We play Everton tomorrow in our 2nd game of 4 in a row at home.

After 2 defeats in the opening two games, we have now won 4-in-a-row.

Victory would propel Arsenal towards the top 4 and would keep the club on course to get around 75 points this season – only once has a club got 75 points or more and failed to finish in the top 4 – ironically Arsenal in 2016/17.

Just as important as the victory would be the first clean sheet of the season.

Arsenal have already conceded 9 Premier League goals this season – the fifth highest in the league. Add conceding 2 against FC Vorskla and it is a slight cause for concern.

There is only so many times you can keep scoring 3 or 4 to win a game before you start dropping points.

I wouldn’t say no to a boring 1-nil to The Arsenal tomorrow.

Matteo Guendouzi

The incredible thing about Matteo Guendouzi was when he came on against FC Vorskla on Thursday, no one saw him as a youngster getting a run out.

Making his debut in that game was Emile Smith Rowe, the 18-year old becoming the first player born after the turn of the millennium to play in Arsenal’s first team.

Guendouzi is just a year older than the Englishman, but the feeling around the pair is remarkably different.

Smith Rowe coming on felt like a kid getting a chance, Guendouzi coming felt like a senior professional coming on.

At £7million, Guendouzi so far has been a terrific piece of business.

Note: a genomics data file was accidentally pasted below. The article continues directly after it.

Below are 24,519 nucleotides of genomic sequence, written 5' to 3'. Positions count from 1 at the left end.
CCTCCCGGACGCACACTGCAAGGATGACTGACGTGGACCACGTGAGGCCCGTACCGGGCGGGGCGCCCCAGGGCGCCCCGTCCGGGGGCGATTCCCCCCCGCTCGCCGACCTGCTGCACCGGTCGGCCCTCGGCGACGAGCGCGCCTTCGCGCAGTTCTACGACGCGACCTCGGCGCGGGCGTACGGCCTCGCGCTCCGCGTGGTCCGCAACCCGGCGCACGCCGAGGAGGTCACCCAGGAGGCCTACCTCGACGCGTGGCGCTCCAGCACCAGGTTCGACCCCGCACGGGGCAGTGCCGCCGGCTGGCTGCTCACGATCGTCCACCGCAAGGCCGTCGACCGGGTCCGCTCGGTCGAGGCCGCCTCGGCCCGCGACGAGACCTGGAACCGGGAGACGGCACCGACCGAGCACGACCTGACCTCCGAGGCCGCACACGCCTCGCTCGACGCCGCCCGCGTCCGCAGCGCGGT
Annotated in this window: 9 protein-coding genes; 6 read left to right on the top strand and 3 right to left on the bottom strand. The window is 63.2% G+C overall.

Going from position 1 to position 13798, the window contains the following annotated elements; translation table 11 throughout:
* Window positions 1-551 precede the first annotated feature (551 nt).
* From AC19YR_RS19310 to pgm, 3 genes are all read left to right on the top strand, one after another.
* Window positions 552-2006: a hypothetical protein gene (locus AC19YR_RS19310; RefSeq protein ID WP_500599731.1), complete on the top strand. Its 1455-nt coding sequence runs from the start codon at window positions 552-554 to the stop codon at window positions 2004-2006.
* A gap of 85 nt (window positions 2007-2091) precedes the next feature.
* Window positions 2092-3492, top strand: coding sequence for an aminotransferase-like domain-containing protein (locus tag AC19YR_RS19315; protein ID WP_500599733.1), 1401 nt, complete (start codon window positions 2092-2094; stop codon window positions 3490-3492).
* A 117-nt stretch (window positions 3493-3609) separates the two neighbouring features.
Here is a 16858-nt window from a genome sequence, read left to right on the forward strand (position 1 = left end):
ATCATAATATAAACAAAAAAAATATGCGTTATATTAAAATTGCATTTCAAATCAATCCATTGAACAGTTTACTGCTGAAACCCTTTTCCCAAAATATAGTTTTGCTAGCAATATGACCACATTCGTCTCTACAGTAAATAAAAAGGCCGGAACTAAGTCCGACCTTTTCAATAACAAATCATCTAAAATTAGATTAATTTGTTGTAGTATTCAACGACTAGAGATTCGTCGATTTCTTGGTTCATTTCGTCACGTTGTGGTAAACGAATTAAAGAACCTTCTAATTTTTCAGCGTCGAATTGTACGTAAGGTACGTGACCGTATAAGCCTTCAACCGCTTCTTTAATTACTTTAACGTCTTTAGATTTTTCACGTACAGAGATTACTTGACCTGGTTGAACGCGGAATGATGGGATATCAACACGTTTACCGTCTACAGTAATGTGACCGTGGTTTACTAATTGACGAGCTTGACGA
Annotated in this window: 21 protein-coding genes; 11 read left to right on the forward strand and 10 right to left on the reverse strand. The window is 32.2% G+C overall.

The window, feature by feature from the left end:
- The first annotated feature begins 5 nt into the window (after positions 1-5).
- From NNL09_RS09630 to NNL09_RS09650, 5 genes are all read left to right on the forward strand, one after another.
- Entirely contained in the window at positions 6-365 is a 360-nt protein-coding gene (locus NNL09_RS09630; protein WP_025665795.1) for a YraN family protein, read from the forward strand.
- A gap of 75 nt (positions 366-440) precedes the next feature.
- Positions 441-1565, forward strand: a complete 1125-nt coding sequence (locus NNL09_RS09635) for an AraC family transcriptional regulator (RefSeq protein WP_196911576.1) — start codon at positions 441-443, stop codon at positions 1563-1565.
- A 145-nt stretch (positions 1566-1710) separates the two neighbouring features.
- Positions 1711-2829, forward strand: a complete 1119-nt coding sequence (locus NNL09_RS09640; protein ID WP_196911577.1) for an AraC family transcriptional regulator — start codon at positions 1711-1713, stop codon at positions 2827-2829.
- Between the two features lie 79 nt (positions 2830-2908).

Even if he was 22 or 23 years old, we would be saying that Guendouzi  was a great find by Sven Mislintat, coming from the French second division. The fact he is just 19 further highlights how important good recruitment is in the modern era of crazy transfer fees.

He has jumped ahead of Mohamed Elneny in the pecking order, and whilst Lucas Torreira should start ahead of him, his signing and development is going to save us millions in the future.

Between Guendouzi and Ainsley Maitland-Niles we have two quality young central midfielders. Even if their potential is to only become squad players, that will result in about £50m worth of talent for just £7million.

Guendouzi still has plenty of rough ages to be polished, and it is too early to compare him with the likes of Cesc Fabregas and Patrick Vieira; but if he stays injury free (Abou Diaby, Jack Wilshere) and motivated (Denilson) there is no reason he can not reach the top.

Emile Smith Rowe

On Emile Smith Rowe, he had a great little cameo.

A lot has been talked about recently of young Arsenal players leaving the club in their droves.

Stephy Mavididi (Juventus), Marcus McGuane (Barcelona), Chris Willock (Benfica), Donyell Malen (PSV), Kaylen Hinds (VfL Wolfsburg), Daniel Crowley (Willem II) and Vlad Dragomir (Perugia) to have left the club in the last 12 months for a new challenge abroad.

Instead of it being a negative that Arsenal have lost these players, I actually see it as a positive.

Arsenal are either offloading, or not getting in the way of players who are simply not good enough, and ever really likely to make it.

Someone like Mavididi was let go because Arsenal had Eddie Nketiah coming through. Nketiah is a year younger than Mavididi and ahead of him in the pecking order.

Smith Rowe would have ended the Arsenal careers of a few players who were older than him.

On the list of players who have left, you have to think him coming through was why we did not work harder to keep Chris Willock or Daniel Crowley. He has also now moved ahead of Joe Willock – who is older.